Sensory experiences are crucially important for early years development. From birth, babies learn through first hand experiences which are entirely dependent on the senses. As children get older, their brains allow them to develop new ideas but yet these are still largely dependent on first hand experiences. Sensory experiences will help children develop in the areas of Understanding of the World, Communication and Language, Expressive Arts and Design and Personal, Social and Emotional Development. Plus, our little ones get to have loads of fun!
Items found in sensory rooms can be very expensive – bubble tubes, plasma balls etc. But you don’t need to spend a vast amount of money – lots of sensory experiences can be created with a few simple ingredients. Some of these may get a little messy so if you can’t do them outdoors be prepared to cover the floor (and the children!). Parents tend to be particularly grateful that their child does messy play with you because they don’t feel so bad if they don’t do it at home.
Here are a few ideas:
1. Make gloop – mix cornflour and water until you get the consistency you want. Add food colouring if you like and then let the children get messy with it!
2. Spread paint or shaving foam on a table or in a builder’s tray and let the children go for it – great for early mark making! As an extension of this add other textures such as sand or sawdust. The children may not like this addition at first but that is the point - they need to experience these things to find out what they do and do not like.
3. Mud or sand – let children experiment with these both dry and wet. Then mix them up!
4. Use food stuffs – let children play with cooked spaghetti, jelly, semolina, anything really! Feeling brave? Sit them in it!
5. Water play - This is a great one for providing a variety of experiences within one little tray. Let children experiment with different temperatures; add bubble bath; add food colouring; let children hold an ice cube in their hand; put ice cubes in the water. Better still, put coloured ice cubes in clear water and let the children watch as the ice melts, releasing colour.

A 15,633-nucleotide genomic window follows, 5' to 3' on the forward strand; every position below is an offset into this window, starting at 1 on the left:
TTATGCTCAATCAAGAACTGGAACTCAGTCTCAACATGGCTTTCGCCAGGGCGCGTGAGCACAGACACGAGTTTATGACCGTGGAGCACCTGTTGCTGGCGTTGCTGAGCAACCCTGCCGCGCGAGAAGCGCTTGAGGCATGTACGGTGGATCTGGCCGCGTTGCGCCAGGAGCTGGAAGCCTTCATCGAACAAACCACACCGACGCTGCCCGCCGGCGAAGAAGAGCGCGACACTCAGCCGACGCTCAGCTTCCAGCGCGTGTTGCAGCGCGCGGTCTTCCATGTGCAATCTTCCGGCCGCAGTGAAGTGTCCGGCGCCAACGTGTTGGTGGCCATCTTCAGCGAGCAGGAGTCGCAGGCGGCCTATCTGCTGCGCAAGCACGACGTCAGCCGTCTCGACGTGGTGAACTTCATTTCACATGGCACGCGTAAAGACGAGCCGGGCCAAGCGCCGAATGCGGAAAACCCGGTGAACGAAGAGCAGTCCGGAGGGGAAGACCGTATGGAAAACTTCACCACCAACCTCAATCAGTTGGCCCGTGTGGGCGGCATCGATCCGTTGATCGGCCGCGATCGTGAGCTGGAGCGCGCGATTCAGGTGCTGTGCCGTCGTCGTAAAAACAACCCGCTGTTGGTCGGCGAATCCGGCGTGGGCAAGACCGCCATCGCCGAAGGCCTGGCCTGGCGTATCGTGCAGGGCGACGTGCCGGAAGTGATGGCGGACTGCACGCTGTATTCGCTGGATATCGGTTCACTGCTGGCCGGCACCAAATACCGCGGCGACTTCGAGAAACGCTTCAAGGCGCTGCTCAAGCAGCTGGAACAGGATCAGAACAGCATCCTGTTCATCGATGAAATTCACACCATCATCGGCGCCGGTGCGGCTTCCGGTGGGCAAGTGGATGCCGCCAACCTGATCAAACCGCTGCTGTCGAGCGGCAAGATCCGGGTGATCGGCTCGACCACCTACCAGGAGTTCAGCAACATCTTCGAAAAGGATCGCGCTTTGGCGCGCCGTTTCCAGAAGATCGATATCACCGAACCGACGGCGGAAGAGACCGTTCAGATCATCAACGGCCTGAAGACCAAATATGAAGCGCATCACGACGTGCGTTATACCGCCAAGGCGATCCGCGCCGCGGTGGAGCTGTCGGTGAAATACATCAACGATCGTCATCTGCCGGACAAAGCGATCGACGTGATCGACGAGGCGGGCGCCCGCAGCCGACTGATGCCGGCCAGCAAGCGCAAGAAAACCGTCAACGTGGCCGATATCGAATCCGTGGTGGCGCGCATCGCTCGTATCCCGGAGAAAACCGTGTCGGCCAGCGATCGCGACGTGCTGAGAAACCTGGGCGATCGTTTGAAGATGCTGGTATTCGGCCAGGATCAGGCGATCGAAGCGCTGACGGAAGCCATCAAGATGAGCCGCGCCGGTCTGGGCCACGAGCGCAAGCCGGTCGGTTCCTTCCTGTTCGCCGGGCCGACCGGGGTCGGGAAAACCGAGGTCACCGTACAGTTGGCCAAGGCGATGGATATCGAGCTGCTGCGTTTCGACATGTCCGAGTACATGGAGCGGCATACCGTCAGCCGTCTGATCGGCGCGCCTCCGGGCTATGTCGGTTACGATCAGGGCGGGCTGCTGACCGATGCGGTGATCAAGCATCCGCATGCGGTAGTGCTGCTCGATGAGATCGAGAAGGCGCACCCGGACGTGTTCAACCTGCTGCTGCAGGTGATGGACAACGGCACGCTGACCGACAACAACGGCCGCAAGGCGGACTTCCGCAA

6. Create experiences with light – hang CDs in the garden to catch the light. Put torches in a dark area.
7. Allow children to taste – give extremes of both flavour and texture. Blindfold your children and let them taste lemon, sugar, something spicy, mint, chocolate etc.
8. Have fun with smells – Have smelly pots each holding a different smell – bit of lemon / orange / mint / curry powder. Put foil over the top of each and make a hole for the children to smell the items through.
9. Make smelly playdough - add mint / lavender / lemon / almond.
10. Help children develop their listening skills with sound – make shakers filled with a variety of different items – sugar, rice, beans etc. (Pringles pots are a great one for this!) Go on a listening walk – what can you hear? Make sure you include both making noise and listening in your sound activities as they are both equally important.
Obviously with some of these activities you’ll need to check for allergies etc. Most importantly though, don’t forget to use these invaluable experiences to extend a child’s learning by bringing in new language: How does that feel/taste/smell? Can you describe it? Do you like it? Why?
Now, get your camera ready, be prepared to get messy and most of all, have fun!